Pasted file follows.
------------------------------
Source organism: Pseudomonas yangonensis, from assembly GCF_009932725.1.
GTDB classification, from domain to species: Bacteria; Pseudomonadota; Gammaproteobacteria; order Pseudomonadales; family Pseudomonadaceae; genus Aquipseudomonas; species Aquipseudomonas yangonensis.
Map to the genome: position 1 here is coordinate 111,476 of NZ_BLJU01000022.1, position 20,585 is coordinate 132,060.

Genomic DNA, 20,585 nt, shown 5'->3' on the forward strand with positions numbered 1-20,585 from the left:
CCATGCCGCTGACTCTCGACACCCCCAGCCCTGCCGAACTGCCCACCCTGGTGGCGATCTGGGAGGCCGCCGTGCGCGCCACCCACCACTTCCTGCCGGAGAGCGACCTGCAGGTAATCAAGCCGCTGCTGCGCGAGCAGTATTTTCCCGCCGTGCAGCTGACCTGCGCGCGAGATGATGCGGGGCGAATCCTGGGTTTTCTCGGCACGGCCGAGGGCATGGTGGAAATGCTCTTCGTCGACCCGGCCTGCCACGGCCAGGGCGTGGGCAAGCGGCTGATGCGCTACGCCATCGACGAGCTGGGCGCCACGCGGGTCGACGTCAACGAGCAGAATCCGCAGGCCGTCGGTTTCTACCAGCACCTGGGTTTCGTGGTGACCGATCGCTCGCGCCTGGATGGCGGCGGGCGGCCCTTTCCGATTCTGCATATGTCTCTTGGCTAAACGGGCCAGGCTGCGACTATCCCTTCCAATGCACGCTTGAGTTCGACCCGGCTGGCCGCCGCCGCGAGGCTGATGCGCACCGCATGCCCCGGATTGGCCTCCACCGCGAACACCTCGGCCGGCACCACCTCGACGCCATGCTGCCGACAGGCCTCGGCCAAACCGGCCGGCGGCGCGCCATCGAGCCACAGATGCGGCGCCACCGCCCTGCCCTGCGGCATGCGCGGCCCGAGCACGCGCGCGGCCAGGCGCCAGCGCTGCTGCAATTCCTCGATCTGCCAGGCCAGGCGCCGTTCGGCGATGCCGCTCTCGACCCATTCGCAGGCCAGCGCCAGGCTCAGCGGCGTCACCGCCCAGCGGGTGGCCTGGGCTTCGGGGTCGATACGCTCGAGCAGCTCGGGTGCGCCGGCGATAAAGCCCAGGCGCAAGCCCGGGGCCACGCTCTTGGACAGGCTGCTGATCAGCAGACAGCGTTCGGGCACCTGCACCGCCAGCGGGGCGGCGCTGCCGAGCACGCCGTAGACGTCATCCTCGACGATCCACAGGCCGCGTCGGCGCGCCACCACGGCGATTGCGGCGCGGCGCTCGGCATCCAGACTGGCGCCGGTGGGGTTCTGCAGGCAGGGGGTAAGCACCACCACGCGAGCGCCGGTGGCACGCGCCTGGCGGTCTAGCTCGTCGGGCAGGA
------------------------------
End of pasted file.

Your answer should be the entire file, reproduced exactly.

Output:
Source organism: Pseudomonas yangonensis, from assembly GCF_009932725.1.
GTDB classification, from domain to species: Bacteria; Pseudomonadota; Gammaproteobacteria; order Pseudomonadales; family Pseudomonadaceae; genus Aquipseudomonas; species Aquipseudomonas yangonensis.
Map to the genome: position 1 here is coordinate 111,476 of NZ_BLJU01000022.1, position 20,585 is coordinate 132,060.

Genomic DNA, 20,585 nt, shown 5'->3' on the forward strand with positions numbered 1-20,585 from the left:
CCATGCCGCTGACTCTCGACACCCCCAGCCCTGCCGAACTGCCCACCCTGGTGGCGATCTGGGAGGCCGCCGTGCGCGCCACCCACCACTTCCTGCCGGAGAGCGACCTGCAGGTAATCAAGCCGCTGCTGCGCGAGCAGTATTTTCCCGCCGTGCAGCTGACCTGCGCGCGAGATGATGCGGGGCGAATCCTGGGTTTTCTCGGCACGGCCGAGGGCATGGTGGAAATGCTCTTCGTCGACCCGGCCTGCCACGGCCAGGGCGTGGGCAAGCGGCTGATGCGCTACGCCATCGACGAGCTGGGCGCCACGCGGGTCGACGTCAACGAGCAGAATCCGCAGGCCGTCGGTTTCTACCAGCACCTGGGTTTCGTGGTGACCGATCGCTCGCGCCTGGATGGCGGCGGGCGGCCCTTTCCGATTCTGCATATGTCTCTTGGCTAAACGGGCCAGGCTGCGACTATCCCTTCCAATGCACGCTTGAGTTCGACCCGGCTGGCCGCCGCCGCGAGGCTGATGCGCACCGCATGCCCCGGATTGGCCTCCACCGCGAACACCTCGGCCGGCACCACCTCGACGCCATGCTGCCGACAGGCCTCGGCCAAACCGGCCGGCGGCGCGCCATCGAGCCACAGATGCGGCGCCACCGCCCTGCCCTGCGGCATGCGCGGCCCGAGCACGCGCGCGGCCAGGCGCCAGCGCTGCTGCAATTCCTCGATCTGCCAGGCCAGGCGCCGTTCGGCGATGCCGCTCTCGACCCATTCGCAGGCCAGCGCCAGGCTCAGCGGCGTCACCGCCCAGCGGGTGGCCTGGGCTTCGGGGTCGATACGCTCGAGCAGCTCGGGTGCGCCGGCGATAAAGCCCAGGCGCAAGCCCGGGGCCACGCTCTTGGACAGGCTGCTGATCAGCAGACAGCGTTCGGGCACCTGCACCGCCAGCGGGGCGGCGCTGCCGAGCACGCCGTAGACGTCATCCTCGACGATCCACAGGCCGCGTCGGCGCGCCACCACGGCGATTGCGGCGCGGCGCTCGGCATCCAGACTGGCGCCGGTGGGGTTCTGCAGGCAGGGGGTAAGCACCACCACGCGAGCGCCGGTGGCACGCGCCTGGCGGTCTAGCTCGTCGGGCAGGA